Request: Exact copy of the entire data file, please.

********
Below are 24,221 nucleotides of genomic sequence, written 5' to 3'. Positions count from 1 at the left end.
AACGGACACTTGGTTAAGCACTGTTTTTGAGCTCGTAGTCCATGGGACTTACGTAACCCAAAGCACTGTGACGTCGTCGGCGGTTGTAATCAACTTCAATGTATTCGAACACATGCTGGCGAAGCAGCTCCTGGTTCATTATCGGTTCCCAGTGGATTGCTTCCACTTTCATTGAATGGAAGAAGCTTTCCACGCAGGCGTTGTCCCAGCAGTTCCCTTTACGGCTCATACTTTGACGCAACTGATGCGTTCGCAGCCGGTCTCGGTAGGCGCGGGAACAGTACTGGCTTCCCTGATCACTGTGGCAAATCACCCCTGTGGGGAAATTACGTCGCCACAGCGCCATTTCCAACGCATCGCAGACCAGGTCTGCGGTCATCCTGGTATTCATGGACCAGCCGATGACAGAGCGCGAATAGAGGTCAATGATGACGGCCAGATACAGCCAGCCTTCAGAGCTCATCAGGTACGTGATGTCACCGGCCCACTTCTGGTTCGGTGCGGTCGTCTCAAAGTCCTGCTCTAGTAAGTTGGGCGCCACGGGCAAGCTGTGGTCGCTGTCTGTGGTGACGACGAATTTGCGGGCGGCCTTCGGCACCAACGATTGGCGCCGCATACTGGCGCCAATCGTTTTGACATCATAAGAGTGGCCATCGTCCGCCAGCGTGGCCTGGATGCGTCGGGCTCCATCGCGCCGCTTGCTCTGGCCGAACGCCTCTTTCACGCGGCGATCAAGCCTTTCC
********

Below are 24,221 nucleotides of genomic sequence, written 5' to 3'. Positions count from 1 at the left end.
AACGGACACTTGGTTAAGCACTGTTTTTGAGCTCGTAGTCCATGGGACTTACGTAACCCAAAGCACTGTGACGTCGTCGGCGGTTGTAATCAACTTCAATGTATTCGAACACATGCTGGCGAAGCAGCTCCTGGTTCATTATCGGTTCCCAGTGGATTGCTTCCACTTTCATTGAATGGAAGAAGCTTTCCACGCAGGCGTTGTCCCAGCAGTTCCCTTTACGGCTCATACTTTGACGCAACTGATGCGTTCGCAGCCGGTCTCGGTAGGCGCGGGAACAGTACTGGCTTCCCTGATCACTGTGGCAAATCACCCCTGTGGGGAAATTACGTCGCCACAGCGCCATTTCCAACGCATCGCAGACCAGGTCTGCGGTCATCCTGGTATTCATGGACCAGCCGATGACAGAGCGCGAATAGAGGTCAATGATGACGGCCAGATACAGCCAGCCTTCAGAGCTCATCAGGTACGTGATGTCACCGGCCCACTTCTGGTTCGGTGCGGTCGTCTCAAAGTCCTGCTCTAGTAAGTTGGGCGCCACGGGCAAGCTGTGGTCGCTGTCTGTGGTGACGACGAATTTGCGGGCGGCCTTCGGCACCAACGATTGGCGCCGCATACTGGCGCCAATCGTTTTGACATCATAAGAGTGGCCATCGTCCGCCAGCGTGGCCTGGATGCGTCGGGCTCCATCGCGCCGCTTGCTCTGGCCGAACGCCTCTTTCACGCGGCGATCAAGCCTTTCC